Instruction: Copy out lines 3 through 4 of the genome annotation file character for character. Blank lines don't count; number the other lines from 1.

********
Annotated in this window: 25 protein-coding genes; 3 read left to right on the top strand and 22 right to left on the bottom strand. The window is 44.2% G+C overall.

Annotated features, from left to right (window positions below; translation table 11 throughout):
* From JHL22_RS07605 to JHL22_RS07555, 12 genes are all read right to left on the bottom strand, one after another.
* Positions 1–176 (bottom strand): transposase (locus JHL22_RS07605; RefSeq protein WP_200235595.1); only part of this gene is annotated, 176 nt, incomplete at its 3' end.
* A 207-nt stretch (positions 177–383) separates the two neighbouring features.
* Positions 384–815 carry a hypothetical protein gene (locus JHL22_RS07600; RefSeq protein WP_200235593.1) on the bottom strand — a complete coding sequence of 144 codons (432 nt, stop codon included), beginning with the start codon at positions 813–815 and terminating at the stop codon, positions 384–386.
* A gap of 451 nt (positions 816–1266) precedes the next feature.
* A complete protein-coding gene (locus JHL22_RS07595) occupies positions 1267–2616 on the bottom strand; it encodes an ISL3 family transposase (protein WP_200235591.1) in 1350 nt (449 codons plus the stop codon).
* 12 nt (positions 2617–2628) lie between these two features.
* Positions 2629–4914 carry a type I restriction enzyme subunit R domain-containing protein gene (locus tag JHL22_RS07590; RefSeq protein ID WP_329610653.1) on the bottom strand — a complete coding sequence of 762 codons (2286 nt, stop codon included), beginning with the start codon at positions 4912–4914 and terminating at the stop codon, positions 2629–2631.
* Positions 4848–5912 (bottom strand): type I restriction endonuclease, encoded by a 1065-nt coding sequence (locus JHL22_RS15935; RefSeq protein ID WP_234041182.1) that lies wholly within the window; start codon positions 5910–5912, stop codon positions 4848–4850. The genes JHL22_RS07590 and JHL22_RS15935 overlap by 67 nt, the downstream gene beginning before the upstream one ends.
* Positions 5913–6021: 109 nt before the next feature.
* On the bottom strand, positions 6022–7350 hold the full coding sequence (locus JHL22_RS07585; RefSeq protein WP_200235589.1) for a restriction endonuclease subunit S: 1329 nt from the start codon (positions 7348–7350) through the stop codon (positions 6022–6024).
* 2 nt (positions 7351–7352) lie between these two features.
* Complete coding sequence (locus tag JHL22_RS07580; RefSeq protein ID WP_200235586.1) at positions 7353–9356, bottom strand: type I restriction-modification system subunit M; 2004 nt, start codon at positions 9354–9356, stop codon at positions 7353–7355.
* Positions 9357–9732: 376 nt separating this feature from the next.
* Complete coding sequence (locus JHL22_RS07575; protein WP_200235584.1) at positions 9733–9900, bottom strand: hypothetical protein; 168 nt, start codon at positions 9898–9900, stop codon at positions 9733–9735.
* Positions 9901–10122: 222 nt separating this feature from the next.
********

* From JHL22_RS07605 to JHL22_RS07555, 12 genes are all read right to left on the bottom strand, one after another.
* Positions 1–176 (bottom strand): transposase (locus JHL22_RS07605; RefSeq protein WP_200235595.1); only part of this gene is annotated, 176 nt, incomplete at its 3' end.